But the power of God, which wrought in hearts prepared by grace as a suitable testimony to Jesus at that moment, was still more pointedly marked in what Luke next records, and Luke only as it is characteristic of the Holy Ghost's design in his account. "And as he was drawing near, already at the descent of the Mount of Olives, the whole multitude of the disciples began with rejoicing to praise God with a loud voice for all the mighty works which they had seen, saying, Blessed the King that cometh in Jehovah's name*: in heaven peace, and glory in [the] highest.488 And some of the Pharisees from the crowd said to him, Teacher, rebuke thy disciples. And answering he said, I say unto you that, if these shall be silent, the stones will cry out."
It is not merely the crowds or those who went before and followed as in Matthew and Mark; nor is it the cries of the children in the temple, saying, "Hosanna to the Son of David," as in the first Gospel most appropriately. Here we are told of the whole multitude of the disciples, and hence of words only befitting their lips, though surely given of God with a wisdom reaching far beyond their measure, as is known not seldom among the witnesses of Christ. "Peace in heaven and glory in the highest" looks to things higher and more immediate than the preceding words cited from Psalm 118 and common to all four Evangelists.
*"Blessed the King that cometh in Jehovah's name": so corr ALRΓΔ and later uncials, with nearly all cursives, Syrrcu sin Vulg. Goth. B: "the coming One, the King." D and Old Lat.: "He that comes." pm and Origen omit "that comes": so Tisch. followed by Blass, who also rejects "in the name of [the] LORD," but this capriciously.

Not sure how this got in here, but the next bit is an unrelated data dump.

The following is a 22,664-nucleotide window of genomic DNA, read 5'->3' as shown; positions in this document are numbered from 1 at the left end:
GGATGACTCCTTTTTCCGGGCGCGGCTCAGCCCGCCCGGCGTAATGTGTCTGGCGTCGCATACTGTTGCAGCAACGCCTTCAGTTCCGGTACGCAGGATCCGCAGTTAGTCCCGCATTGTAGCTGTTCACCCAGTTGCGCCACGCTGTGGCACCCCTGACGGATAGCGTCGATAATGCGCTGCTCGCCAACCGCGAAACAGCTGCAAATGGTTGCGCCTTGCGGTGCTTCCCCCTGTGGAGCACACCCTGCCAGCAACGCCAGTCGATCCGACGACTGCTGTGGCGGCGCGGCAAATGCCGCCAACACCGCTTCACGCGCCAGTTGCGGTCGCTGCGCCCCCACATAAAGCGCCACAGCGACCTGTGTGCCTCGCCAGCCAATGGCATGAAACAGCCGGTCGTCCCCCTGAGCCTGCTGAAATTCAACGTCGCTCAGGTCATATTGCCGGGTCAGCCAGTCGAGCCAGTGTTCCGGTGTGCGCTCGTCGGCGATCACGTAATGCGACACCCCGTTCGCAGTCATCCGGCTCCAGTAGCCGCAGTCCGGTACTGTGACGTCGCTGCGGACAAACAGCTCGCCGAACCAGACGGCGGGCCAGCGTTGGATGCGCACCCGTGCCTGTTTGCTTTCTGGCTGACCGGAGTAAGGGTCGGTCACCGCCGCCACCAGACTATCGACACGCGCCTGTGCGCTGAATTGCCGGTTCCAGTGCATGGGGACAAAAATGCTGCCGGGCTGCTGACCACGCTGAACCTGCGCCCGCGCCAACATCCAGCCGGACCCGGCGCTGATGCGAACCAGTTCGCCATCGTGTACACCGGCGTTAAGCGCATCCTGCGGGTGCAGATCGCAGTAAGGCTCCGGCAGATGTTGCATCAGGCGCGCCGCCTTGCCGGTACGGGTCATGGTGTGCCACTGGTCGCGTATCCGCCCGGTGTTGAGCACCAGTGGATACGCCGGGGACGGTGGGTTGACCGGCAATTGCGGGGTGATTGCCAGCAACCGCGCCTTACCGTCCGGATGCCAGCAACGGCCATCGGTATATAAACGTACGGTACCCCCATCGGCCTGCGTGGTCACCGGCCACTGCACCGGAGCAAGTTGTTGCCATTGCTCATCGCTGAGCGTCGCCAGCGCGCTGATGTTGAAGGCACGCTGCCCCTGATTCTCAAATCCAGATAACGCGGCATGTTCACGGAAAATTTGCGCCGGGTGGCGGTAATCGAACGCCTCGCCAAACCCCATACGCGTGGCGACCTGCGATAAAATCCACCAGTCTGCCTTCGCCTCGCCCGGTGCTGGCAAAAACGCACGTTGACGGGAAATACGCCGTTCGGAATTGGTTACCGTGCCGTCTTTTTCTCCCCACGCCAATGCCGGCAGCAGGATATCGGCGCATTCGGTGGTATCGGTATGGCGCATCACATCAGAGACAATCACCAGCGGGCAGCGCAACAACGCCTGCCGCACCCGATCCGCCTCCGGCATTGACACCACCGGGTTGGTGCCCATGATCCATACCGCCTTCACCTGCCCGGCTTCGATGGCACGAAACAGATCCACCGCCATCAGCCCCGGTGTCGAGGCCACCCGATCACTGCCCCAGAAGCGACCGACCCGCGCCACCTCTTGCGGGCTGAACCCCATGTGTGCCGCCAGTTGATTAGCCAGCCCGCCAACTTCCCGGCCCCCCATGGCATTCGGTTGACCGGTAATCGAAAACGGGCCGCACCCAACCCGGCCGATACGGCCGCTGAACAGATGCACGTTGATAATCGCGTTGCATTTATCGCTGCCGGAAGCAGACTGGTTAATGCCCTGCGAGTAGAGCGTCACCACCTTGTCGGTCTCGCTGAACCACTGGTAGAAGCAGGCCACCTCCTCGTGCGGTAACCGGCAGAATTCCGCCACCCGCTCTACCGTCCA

It is a striking change even from the announcement of another multitude, near the beginning of this Gospel, who suddenly appeared with the angelic herald of the Saviour's birth, and praised God, saying, Glory to God in the highest, and on earth peace, in men good pleasure." Such was the suited celebration of the Son now incarnate, that marvellous and mighty fact which introduced God Himself into the most touching relations with humanity, and laid the basis for the manifestation of the Father in the person of Christ, as well as for the accomplishment of the infinite work of redemption, on which hangs the righteous vindication of God, and the gracious deliverance of the elect, and the reconciliation of all things in heaven and on earth to His own everlasting glory. And the heavenly host speak of the grand result as then invisibly enshrined in Him just born, a babe in swaddling clothes and lying in a manger in Bethlehem. God was pleased to manifest His good pleasure in men, not in angels, and so to fill the highest seats with glory to Himself, and earth with peace.